The Bear: You Should Watch This Show

Plot: Carmy, a young fine-dining chef, comes home to Chicago to run his family sandwich shop. As he fights to transform the shop and himself, he works alongside a rough-around-the-edges crew that ultimately reveal themselves as his chosen family.

Review: There is so much to watch today that sometimes a show will fall through the cracks. I strive to watch as much content as I can but sometimes I overlook a series for review and catch it once buzz builds or I get around to the thousands of titles on my list. Recently, I began receiving emails for the FX on Hulu series The Bear. Set in Chicagoland, where I live, and featuring a solid cast and crew, The Bear is a series I made the mistake of not watching the moment I got review copies as it is one of the best shows to debut this year. A drama with comedic elements that deals with grief, addiction, obsession, and the iconic Italian beef sandwich, The Bear is a wonderful story about the clash of high-class cuisine in a working-class restaurant that blends the best of what television can offer.

The Bear stars Jeremy Allen White (Shameless) as Carmen “Carmy” Berzatto, an award-winning chef who returns to run his brother’s sandwich shop after he kills himself. Inheriting a kitchen crew who follow his brother’s chaotic style, including Richie (Ebon Moss-Bachrach), Carmy must deal with his own demons while trying to reinvent the restaurant for the better. Carmy enlists up-and-coming chef Sydney (Ayo Edebiri) and together they strive to make something exciting and new. What becomes immediately apparent when you watch The Bear is that it crams a lot of story into a short run time. The eight episodes that comprise the first season all run at just half an hour, a rarity for a dramatic series. But, the short episodes pack just as much as an hour-long series and even manage to eclipse some shows that spend far too much time filling each episode.

White plays Carmy as a haunted young man who still lingers in his brother’s shadow. You may recognize his face from other series but White does a damn good job leading this ensemble which also features Abby Elliot as his sister, Oliver Platt as Uncle Jimmy Cicero, Lionel Boyce, Liza Colon-Zayas, as well as some important cameos from Jon Bernthal, Joel McHale, and Molly Ringwald. Much of the marketing for the show plays up the funnier elements of the story which makes this seem like a comedy, but despite many funny moments, this story is a drama at heart that mimics the ups and downs of real life.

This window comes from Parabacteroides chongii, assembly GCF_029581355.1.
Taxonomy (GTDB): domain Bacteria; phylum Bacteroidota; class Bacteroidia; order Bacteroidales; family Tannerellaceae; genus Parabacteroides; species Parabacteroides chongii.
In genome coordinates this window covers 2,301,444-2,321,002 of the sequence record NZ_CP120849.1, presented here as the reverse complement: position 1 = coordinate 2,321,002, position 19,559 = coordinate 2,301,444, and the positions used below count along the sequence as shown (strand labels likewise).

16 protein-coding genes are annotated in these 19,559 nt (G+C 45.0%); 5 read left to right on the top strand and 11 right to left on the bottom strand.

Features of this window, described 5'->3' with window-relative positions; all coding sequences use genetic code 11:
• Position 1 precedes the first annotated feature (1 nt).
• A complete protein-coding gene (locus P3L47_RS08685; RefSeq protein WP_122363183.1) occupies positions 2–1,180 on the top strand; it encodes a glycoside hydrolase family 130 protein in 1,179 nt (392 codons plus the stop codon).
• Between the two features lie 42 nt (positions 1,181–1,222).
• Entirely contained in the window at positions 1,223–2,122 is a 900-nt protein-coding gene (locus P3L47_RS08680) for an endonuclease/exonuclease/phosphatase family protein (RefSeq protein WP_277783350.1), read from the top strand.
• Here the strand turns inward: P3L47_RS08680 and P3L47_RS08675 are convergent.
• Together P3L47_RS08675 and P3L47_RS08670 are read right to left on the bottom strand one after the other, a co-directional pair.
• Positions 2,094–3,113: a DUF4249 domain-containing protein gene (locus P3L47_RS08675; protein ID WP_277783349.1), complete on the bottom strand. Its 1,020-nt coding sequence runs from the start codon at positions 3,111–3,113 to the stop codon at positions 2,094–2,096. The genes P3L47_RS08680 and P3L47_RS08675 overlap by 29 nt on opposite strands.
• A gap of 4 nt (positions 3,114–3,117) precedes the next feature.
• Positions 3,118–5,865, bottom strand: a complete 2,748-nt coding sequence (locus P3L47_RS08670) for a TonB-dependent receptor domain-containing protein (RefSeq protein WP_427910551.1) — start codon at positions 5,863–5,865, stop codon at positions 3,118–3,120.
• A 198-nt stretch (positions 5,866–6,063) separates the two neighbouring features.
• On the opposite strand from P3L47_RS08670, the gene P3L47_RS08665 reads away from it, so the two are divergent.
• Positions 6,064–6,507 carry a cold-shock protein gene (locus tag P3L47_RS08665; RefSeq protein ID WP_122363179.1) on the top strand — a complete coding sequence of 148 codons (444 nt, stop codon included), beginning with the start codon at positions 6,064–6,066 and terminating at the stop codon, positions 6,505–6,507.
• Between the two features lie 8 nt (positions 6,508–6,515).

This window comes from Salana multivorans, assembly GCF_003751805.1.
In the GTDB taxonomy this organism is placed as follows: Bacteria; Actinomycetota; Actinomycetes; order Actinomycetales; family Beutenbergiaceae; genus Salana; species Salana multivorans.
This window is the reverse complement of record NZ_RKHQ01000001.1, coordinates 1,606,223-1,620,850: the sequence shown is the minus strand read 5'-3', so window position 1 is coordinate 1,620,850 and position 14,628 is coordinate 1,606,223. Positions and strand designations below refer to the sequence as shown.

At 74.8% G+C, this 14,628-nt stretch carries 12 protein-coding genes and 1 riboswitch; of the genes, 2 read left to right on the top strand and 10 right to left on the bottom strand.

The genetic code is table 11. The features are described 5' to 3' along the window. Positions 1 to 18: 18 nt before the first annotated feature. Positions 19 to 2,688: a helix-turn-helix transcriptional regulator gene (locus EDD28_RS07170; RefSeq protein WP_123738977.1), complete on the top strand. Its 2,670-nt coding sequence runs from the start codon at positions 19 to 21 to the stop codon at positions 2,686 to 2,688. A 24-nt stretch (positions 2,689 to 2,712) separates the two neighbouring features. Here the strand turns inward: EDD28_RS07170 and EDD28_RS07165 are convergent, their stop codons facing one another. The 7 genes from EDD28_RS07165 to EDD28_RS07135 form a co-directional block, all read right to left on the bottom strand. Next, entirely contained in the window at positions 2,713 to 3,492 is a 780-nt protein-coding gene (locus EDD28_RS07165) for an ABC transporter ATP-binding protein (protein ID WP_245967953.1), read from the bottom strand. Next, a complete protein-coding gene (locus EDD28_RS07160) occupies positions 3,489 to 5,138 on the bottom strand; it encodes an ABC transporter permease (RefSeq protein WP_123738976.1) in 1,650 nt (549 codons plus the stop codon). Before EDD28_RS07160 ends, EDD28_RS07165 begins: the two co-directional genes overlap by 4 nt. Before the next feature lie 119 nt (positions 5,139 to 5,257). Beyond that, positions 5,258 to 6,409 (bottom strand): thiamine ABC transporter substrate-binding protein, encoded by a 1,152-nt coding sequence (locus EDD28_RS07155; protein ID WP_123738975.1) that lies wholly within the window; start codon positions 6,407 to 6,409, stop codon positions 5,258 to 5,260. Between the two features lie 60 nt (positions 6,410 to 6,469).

Creator Christopher Storer, known for his work on the shows Ramy and Dickinson as well as multiple collaborations with Bo Burnham and other comedians, uses the Chicago setting less as a crutch but more as a way to differentiate this show from other food-centric series in New York and Los Angeles. Chicago has a vibrant restaurant culture and that sets this series apart as well. There are many local flourishes that locals will catch that others may not but The Bear easily ranks alongside other Chicago-set series like Boss, Shameless, ER, and more. The geography of Chicago lends some authenticity to the look and feel of this series but it never feels like a cliche version of the city or a crutch of any kind.

What really makes The Bear so good is the portrayal of the world of chefs and restaurants. Much like we have seen in the writing and documentaries of Anthony Bourdain and other chefs, the glamor of being a chef is often a facade over the stress, addiction, and turmoil behind the scenes. The Bear manages to mine these elements for a fascinating look into the lives of the men and women who work alongside Carmy while also allowing each of their personalities to develop along with the story. Clocking in at less than five hours for the full season, The Bear accomplishes more character-building and storytelling than some shows achieve after multiple years on the air.

The Bear is absolutely a series you should watch and as soon as possible. With all eight episodes available right now, you could finish this series in a single sitting and you won’t regret it. I rarely do this anymore, but I am going to go back and watch the entire season again. This is not a show full of easter eggs or plot twists to unpack but it is a wonderfully written show full of engaging performances and more heart than I have seen in any other show in recent years. It doesn’t feature a mystery to solve, action sequences, or special effects. The Bear is just a damn good show and one that everyone can appreciate.

The Bear is now streaming on Hulu.

The Bear




About the Author

5932 Articles Published

Alex Maidy has been a editor, columnist, and critic since 2012. A Rotten Tomatoes-approved critic and a member of Chicago Indie Critics, Alex has been's primary TV critic and ran columns including Top Ten and The UnPopular Opinion. When not riling up fans with his hot takes, Alex is an avid reader and aspiring novelist.